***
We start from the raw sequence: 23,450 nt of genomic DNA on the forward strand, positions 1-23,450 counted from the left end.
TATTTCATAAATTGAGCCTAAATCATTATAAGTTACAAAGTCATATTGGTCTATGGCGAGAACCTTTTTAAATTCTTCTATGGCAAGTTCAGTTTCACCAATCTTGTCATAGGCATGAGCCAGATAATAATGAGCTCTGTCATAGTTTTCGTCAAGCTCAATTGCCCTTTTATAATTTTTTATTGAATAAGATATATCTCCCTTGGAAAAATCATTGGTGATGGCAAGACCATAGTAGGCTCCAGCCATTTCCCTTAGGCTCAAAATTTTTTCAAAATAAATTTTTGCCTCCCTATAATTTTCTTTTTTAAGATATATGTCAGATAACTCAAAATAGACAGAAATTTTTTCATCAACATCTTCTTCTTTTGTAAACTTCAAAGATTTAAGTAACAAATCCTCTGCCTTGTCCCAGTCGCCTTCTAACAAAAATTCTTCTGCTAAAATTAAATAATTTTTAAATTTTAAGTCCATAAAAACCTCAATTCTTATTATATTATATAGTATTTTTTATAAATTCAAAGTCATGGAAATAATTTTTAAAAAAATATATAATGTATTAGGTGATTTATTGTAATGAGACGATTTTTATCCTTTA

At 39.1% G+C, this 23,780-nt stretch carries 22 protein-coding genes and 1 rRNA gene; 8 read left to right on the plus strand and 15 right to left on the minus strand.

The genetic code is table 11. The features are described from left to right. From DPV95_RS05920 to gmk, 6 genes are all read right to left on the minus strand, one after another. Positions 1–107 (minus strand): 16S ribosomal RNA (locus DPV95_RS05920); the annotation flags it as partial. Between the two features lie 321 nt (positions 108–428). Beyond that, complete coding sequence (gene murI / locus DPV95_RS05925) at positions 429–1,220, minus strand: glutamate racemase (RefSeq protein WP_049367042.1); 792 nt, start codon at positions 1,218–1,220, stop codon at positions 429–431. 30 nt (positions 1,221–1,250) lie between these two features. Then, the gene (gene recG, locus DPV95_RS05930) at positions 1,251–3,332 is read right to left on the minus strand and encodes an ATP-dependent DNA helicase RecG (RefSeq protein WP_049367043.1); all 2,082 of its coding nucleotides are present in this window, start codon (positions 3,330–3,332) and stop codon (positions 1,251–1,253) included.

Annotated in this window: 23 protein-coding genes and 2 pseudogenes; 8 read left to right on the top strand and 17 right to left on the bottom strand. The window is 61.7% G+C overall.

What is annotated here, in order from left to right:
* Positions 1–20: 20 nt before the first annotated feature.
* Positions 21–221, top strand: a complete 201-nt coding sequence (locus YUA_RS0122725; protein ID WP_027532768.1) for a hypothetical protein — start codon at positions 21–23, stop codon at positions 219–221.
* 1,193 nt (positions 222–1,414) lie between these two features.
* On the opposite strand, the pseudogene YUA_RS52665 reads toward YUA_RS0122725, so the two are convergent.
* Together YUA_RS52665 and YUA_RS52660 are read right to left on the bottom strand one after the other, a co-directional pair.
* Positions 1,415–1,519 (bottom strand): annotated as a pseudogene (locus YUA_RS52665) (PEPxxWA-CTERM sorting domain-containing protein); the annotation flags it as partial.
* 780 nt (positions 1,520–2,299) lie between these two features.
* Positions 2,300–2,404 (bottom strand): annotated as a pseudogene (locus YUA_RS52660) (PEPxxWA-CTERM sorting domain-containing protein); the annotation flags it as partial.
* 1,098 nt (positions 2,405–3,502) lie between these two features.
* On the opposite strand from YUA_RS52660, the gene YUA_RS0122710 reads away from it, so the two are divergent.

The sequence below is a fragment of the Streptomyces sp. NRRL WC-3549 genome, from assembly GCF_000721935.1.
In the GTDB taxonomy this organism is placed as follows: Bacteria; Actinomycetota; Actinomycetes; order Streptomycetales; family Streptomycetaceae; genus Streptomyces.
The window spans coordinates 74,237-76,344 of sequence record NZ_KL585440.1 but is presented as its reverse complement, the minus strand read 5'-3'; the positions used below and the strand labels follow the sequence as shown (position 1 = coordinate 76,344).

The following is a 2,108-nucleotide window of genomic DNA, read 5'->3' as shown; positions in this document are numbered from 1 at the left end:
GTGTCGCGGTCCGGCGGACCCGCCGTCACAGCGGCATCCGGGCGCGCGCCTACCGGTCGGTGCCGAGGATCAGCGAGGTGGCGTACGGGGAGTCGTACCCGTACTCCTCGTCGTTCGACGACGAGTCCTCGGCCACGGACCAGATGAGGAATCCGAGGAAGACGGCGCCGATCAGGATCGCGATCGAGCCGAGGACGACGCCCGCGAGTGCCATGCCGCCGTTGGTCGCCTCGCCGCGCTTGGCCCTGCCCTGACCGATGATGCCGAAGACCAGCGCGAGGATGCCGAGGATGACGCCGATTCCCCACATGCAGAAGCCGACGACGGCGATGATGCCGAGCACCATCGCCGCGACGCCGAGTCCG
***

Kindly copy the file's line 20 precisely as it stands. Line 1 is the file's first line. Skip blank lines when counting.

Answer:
The following is a 2,108-nucleotide window of genomic DNA, read 5'->3' as shown; positions in this document are numbered from 1 at the left end: